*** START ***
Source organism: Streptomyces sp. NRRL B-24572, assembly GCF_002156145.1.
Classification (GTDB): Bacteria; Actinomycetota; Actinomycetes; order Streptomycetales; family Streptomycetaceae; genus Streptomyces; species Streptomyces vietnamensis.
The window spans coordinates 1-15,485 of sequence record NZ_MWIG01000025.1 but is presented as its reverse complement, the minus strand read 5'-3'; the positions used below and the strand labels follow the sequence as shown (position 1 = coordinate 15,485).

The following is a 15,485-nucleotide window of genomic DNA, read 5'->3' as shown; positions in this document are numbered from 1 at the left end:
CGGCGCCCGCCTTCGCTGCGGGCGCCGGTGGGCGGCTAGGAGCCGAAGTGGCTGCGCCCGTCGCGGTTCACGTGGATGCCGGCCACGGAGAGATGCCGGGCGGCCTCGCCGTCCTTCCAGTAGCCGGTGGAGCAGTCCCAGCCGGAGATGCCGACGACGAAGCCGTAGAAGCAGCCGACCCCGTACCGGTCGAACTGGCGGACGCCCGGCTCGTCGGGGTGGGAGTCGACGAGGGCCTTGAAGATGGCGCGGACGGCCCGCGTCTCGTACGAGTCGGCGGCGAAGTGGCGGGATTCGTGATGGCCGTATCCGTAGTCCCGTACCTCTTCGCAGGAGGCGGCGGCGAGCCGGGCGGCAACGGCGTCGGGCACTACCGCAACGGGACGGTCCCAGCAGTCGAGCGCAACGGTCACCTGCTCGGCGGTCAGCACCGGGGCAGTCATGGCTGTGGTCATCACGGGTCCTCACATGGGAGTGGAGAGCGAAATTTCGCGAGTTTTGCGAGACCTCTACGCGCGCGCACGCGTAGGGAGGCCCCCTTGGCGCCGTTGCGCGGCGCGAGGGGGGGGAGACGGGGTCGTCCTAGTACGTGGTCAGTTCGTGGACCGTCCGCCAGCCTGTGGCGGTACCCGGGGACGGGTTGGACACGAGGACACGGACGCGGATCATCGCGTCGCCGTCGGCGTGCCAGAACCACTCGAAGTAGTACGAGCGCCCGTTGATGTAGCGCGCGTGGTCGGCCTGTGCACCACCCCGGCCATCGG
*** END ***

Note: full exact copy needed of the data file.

Source organism: Streptomyces sp. NRRL B-24572, assembly GCF_002156145.1.
Classification (GTDB): Bacteria; Actinomycetota; Actinomycetes; order Streptomycetales; family Streptomycetaceae; genus Streptomyces; species Streptomyces vietnamensis.
The window spans coordinates 1-15,485 of sequence record NZ_MWIG01000025.1 but is presented as its reverse complement, the minus strand read 5'-3'; the positions used below and the strand labels follow the sequence as shown (position 1 = coordinate 15,485).

The following is a 15,485-nucleotide window of genomic DNA, read 5'->3' as shown; positions in this document are numbered from 1 at the left end:
CGGCGCCCGCCTTCGCTGCGGGCGCCGGTGGGCGGCTAGGAGCCGAAGTGGCTGCGCCCGTCGCGGTTCACGTGGATGCCGGCCACGGAGAGATGCCGGGCGGCCTCGCCGTCCTTCCAGTAGCCGGTGGAGCAGTCCCAGCCGGAGATGCCGACGACGAAGCCGTAGAAGCAGCCGACCCCGTACCGGTCGAACTGGCGGACGCCCGGCTCGTCGGGGTGGGAGTCGACGAGGGCCTTGAAGATGGCGCGGACGGCCCGCGTCTCGTACGAGTCGGCGGCGAAGTGGCGGGATTCGTGATGGCCGTATCCGTAGTCCCGTACCTCTTCGCAGGAGGCGGCGGCGAGCCGGGCGGCAACGGCGTCGGGCACTACCGCAACGGGACGGTCCCAGCAGTCGAGCGCAACGGTCACCTGCTCGGCGGTCAGCACCGGGGCAGTCATGGCTGTGGTCATCACGGGTCCTCACATGGGAGTGGAGAGCGAAATTTCGCGAGTTTTGCGAGACCTCTACGCGCGCGCACGCGTAGGGAGGCCCCCTTGGCGCCGTTGCGCGGCGCGAGGGGGGGGAGACGGGGTCGTCCTAGTACGTGGTCAGTTCGTGGACCGTCCGCCAGCCTGTGGCGGTACCCGGGGACGGGTTGGACACGAGGACACGGACGCGGATCATCGCGTCGCCGTCGGCGTGCCAGAACCACTCGAAGTAGTACGAGCGCCCGTTGATGTAGCGCGCGTGGTCGGCCTGTGCACCACCCCGGCCATCGG